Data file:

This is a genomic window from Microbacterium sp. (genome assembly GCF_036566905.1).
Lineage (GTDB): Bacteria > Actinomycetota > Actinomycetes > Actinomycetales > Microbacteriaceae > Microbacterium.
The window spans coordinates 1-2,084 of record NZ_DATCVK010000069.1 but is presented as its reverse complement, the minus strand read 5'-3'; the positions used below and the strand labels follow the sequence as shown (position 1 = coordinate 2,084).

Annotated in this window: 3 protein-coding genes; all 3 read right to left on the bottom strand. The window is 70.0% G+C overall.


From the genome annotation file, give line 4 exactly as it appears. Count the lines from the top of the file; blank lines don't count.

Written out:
Annotated in this window: 3 protein-coding genes; all 3 read right to left on the bottom strand. The window is 70.0% G+C overall.